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Prosek Country

Walking off the beaten path with writer and artist James Prosek, the “transcendental detective”

On the publication of his first book, Trout: An Illustrated History, in 1996, critics hailed James Prosek as an aquatic Audubon, an artist whose iridescent watercolors seemed so shiny and wet that they were liable to flop off the page and into your lap.

His sentences unfolded with clarity and grace. “The instructive nature of the trout stream is not forced upon its visitors, but held candidly by the water and the trees,” he begins, and you can’t help following him from stream to stream even if you have no inherent fascination with the pursuit of a fish. The writing has only deepened with each book. Among his diverse fans are Tom Brokaw, George H.W. Bush, Jann Wenner (whose Idaho escape is adorned with original Proseks), and the literary critic Harold Bloom, his old Shakespeare professor at Yale.

“He came to me at the beginning of his senior year and he said he wasn’t sure what he wanted to do,” Bloom recalled during an interview at his house in New Haven. “Various relatives and friends were saying he ought to go to architecture school. I was rather surprised, because I’d read so much by him and seen so many pictures. I asked, ‘Why, James?’ He said, ‘Well, to earn a living.’ I said, ‘James, occasionally somebody will come along with talent so individual—but also with a touch of the popular in them—and you’re one of those unique individuals, the way you write, the way you paint. Don’t go to any further schooling, just do your own writing and painting.’ And it worked out.”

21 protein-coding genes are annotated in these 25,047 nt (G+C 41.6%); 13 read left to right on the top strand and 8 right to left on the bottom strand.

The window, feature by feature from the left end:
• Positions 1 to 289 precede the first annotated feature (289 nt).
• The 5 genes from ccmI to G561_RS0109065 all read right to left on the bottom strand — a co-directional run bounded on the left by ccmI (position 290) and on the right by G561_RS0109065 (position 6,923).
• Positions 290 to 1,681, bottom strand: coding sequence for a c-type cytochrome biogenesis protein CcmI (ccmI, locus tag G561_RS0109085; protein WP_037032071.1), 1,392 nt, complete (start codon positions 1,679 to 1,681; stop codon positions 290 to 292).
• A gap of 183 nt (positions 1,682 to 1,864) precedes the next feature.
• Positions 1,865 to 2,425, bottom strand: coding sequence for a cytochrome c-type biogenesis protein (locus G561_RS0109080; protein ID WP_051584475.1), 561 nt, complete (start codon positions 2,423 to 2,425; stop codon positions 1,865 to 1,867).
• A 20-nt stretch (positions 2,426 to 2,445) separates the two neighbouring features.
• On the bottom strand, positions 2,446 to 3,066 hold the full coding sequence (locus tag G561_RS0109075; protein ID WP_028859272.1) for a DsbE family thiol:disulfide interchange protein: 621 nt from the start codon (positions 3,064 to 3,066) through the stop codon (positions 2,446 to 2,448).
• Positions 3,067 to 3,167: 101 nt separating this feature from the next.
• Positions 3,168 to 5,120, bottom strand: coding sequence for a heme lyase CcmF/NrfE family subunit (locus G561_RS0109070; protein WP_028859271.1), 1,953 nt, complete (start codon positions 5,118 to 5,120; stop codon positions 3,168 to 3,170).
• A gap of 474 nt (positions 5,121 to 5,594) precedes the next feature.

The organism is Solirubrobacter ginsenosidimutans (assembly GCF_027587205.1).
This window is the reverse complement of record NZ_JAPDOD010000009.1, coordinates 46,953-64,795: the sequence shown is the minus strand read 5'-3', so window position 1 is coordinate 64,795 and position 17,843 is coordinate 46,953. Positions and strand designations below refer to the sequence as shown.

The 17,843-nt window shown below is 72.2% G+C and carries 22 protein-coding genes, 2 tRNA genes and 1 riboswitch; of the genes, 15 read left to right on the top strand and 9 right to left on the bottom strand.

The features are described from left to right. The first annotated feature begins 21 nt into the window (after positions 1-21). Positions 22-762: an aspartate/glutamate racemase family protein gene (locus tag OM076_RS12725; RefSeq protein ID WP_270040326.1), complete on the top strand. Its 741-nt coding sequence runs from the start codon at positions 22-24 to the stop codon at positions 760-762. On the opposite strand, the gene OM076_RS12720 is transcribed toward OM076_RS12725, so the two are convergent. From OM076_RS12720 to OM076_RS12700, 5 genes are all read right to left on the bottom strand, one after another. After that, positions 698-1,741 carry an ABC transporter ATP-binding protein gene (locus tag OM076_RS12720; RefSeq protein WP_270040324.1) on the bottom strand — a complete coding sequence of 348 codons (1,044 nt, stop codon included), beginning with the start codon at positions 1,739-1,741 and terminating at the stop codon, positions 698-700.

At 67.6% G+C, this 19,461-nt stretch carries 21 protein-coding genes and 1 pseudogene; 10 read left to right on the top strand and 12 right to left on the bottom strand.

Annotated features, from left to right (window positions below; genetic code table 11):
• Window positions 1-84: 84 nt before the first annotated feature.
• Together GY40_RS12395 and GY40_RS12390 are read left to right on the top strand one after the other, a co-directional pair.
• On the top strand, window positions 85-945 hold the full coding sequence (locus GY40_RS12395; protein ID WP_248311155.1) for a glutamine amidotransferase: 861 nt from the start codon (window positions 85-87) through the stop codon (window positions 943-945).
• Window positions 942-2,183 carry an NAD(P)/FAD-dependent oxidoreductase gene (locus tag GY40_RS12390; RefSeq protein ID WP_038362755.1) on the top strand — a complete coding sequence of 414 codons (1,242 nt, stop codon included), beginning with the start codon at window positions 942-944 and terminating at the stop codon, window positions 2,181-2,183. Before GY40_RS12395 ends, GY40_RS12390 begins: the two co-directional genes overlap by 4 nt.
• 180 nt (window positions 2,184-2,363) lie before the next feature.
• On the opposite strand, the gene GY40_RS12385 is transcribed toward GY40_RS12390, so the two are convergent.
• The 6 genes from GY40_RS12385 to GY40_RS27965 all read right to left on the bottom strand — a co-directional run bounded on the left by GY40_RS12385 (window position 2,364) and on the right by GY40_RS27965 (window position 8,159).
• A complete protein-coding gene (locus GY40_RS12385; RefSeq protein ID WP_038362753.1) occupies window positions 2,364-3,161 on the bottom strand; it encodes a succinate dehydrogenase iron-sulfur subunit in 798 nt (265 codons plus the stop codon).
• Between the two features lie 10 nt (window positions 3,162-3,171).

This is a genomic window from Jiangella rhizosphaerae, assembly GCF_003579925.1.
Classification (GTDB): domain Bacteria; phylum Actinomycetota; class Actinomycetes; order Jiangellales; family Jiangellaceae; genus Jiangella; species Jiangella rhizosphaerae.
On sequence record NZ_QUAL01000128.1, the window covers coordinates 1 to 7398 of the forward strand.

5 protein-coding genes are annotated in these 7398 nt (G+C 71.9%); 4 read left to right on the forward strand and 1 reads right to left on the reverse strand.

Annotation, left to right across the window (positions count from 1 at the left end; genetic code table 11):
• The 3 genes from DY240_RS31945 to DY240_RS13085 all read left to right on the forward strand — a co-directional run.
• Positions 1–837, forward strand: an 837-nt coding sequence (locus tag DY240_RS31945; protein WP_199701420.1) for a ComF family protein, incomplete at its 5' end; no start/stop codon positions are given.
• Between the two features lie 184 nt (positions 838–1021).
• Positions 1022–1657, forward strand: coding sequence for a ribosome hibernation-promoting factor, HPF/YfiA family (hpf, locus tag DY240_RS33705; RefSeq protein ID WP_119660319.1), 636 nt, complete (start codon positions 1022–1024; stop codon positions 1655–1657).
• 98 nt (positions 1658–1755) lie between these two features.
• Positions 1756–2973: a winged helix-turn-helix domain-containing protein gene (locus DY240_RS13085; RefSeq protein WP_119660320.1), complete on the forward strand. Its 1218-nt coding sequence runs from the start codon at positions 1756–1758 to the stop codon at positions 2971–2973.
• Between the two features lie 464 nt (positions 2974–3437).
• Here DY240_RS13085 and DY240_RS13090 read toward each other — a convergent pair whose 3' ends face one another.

Unlike John James Audubon, who hit stride in middle age, Prosek was a wunderkind. Trout appeared when he was only twenty years old and a junior at Yale. His second book, Joe and Me, a memoir of his friendship with the game warden Joe Haines, who caught him fishing illegally in the Aspetuck Reservoir at age fifteen, came out his senior year. (Haines was Prosek’s mentor of the field, and Bloom his mentor of the book.) Around campus people began calling Prosek “trout boy.”

For his senior paper, he cadged a fellowship to study in Great Britain. Well, to fish there. The idea was to cast his line in the streams favored by Izaak Walton, whose seventeenth-century classic The Compleat Angler is the most reprinted book in English after the Bible and the works of Shakespeare. But Prosek did not stop at writing a paper. His wanderings down British rivers with storybook names like Dove and Wye became his own Complete Angler: A Connecticut Yankee Follows in the Footsteps of Walton (1999). “I felt like Alice must have felt in Wonderland,” he wrote. “I was in this strange and beautiful world where everyone was mad, completely batty, except me.”